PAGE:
Newcomer reporting, newbie seeking help

This topic has been translated from a Chinese forum by GPT and might contain errors.

Original topic: 新人报道啦,菜鸟求帮助

| username: msx-yzu

I hope to gain more useful knowledge and skills in the community and learn more good things.

| username: tidb菜鸟一只 | Original post link


| username: msx-yzu | Original post link

Sure, let’s improve together!

| username: Billmay表妹 | Original post link

Welcome, welcome~ If you have any questions, feel free to post them, and everyone will help you take a look~

| username: msx-yzu | Original post link

Okay, thank you, beautiful lady~

| username: Billmay表妹 | Original post link

You can add me on WeChat: billmay. I’ll invite you to join the community group~

| username: msx-yzu | Original post link

Alright, added.

| username: 数据小黑 | Original post link

Video courses welcome you.

| username: waeng | Original post link

Welcome :clap:t2:

| username: TiDBer_FLjUDGex | Original post link

I hope to gain more useful knowledge and skills in the community.

| username: msx-yzu | Original post link

Sure, I will study diligently.

| username: msx-yzu | Original post link

Thank you~

| username: msx-yzu | Original post link

Let’s improve together!

| username: Billmay表妹 | Original post link

Here is some study material you can check out:

1. TiDB Basic Architecture

1.1 Articles on TiDB Architecture and Basic Principles:

2. Advanced Learning Materials

2.1 Kernel

The TiDB kernel includes all components of TiDB and TiKV. Participants can improve TiDB’s performance, stability, and usability in the project.

2.1.1 TiDB

Module Analysis

TiDB is the SQL layer of the cluster, responsible for communication with clients (protocol layer), syntax parsing (SQL Parser), query optimization (Optimizer), and executing query plans.

Protocol Layer

TiDB’s protocol is compatible with MySQL. For details on the MySQL protocol, refer to MySQL Protocol.

SQL Parser

TiDB’s Parser is divided into two parts: the Lexer, written manually in Golang, and the Parser, implemented using goyacc. For more details, read TiDB Source Code Reading Series (5): Implementation of TiDB SQL Parser. For a deeper understanding of yacc syntax, read “flex & bison”.

Schema Management & DDL

TiDB implements Google F1’s online schema change algorithm. For more details, refer to TiDB’s asynchronous schema change implementation. For source code analysis, refer to TiDB Source Code Reading Series (17): DDL Source Code Analysis.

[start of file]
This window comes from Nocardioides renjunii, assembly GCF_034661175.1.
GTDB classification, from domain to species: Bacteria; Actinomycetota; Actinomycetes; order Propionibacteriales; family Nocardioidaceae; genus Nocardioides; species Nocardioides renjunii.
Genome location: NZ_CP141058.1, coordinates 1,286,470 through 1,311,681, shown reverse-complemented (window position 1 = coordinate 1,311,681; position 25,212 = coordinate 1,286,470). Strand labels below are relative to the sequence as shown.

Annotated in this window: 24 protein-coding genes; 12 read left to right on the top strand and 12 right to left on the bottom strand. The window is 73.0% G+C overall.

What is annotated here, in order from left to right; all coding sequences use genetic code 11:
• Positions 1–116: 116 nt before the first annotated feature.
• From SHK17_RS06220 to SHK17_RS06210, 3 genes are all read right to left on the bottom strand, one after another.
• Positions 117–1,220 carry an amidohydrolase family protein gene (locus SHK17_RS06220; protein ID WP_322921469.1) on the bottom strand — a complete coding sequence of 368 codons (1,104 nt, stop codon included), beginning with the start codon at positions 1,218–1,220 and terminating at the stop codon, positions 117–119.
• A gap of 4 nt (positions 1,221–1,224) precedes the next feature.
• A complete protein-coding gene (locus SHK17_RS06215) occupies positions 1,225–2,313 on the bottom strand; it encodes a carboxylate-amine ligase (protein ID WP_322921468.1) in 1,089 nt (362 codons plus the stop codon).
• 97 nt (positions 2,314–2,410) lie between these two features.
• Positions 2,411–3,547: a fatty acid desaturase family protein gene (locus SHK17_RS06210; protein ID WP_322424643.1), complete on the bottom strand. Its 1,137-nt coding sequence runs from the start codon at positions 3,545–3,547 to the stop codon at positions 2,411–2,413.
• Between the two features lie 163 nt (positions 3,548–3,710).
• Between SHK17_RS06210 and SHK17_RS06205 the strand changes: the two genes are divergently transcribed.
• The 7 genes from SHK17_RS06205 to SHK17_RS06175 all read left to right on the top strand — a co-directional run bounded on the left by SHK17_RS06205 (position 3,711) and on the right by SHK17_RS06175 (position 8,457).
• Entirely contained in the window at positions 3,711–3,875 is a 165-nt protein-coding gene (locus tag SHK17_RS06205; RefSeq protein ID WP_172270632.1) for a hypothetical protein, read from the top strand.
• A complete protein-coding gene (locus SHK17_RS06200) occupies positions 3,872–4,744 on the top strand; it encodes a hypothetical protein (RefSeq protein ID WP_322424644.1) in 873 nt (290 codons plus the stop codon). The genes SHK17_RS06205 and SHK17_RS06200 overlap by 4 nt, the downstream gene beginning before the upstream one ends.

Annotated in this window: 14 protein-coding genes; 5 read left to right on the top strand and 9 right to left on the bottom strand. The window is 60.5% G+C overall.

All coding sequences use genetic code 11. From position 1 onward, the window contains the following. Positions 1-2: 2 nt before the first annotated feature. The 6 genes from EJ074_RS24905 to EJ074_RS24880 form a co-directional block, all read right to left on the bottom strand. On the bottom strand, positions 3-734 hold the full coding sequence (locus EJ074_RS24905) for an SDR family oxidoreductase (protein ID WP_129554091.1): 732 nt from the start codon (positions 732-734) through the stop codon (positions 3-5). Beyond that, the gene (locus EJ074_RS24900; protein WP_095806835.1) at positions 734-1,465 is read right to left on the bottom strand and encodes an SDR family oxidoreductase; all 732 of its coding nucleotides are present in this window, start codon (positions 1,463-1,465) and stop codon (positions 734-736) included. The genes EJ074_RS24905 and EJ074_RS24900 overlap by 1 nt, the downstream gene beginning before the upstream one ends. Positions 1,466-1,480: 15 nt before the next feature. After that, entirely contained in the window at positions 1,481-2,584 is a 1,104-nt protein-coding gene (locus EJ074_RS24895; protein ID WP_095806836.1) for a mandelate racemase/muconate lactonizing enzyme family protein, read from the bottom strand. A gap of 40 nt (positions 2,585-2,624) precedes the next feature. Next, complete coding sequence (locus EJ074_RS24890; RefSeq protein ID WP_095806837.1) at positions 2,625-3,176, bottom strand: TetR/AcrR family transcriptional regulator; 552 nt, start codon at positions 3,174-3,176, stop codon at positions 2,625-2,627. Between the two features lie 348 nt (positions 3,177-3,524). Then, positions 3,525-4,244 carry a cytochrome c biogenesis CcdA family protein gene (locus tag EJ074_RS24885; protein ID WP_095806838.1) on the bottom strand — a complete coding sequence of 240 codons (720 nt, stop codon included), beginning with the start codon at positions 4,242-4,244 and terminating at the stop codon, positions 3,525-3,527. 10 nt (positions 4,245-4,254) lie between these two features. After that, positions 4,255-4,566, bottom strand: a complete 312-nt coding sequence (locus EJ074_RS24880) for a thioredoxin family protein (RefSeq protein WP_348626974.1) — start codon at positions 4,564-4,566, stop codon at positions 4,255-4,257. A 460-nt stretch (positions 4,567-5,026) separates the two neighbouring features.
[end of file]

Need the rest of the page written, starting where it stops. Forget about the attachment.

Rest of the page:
This article Refactoring Built-in Functions for TiDB describes how to rewrite or add built-in functions for TiDB using the new computing framework.

SQL Optimizer

Most of the SQL optimizer logic is in the plan package. Related modules include statistics and range calculation. Statistics are described in the next section. Range calculation is in the ranger package. Refer to the following articles:

Execution Engine

The executor consists of two parts: one part on the TiDB side and the other part in TiKV (or Mock-TiKV). Mock-TiKV is mainly used for unit testing and partially implements TiKV logic.

This part processes data strictly according to the requirements of physical operators and produces results. The article MPP and SMP in TiDB introduces some of the executor’s architecture. For source code analysis, refer to:

TiKV Client

The TiKV Client is the module in TiDB responsible for interacting with TiKV, including two-phase commit and Coprocessor interactions. Currently, there are two language versions of the TiKV Client: the Golang version, located in store/tikv, and the Java version, located in tikv-client-lib-java, mainly used for the TiSpark project. The Rust-client is in client-rust, which is not very feature-rich yet but worth trying.

Source Code Analysis:
Distributed Transactions

TiDB supports distributed transactions, based on the Percolator model, an optimized 2PC algorithm. For implementation details, refer to Transaction in TiDB. The original Percolator is an optimistic transaction algorithm. In version 3.0, TiDB introduced the experimental feature of pessimistic transactions, detailed in New Features in TiDB: Pessimistic Transactions.

For TiDB-side transaction logic, refer to TiDB Source Code Reading Series (19): tikv-client (Part 2).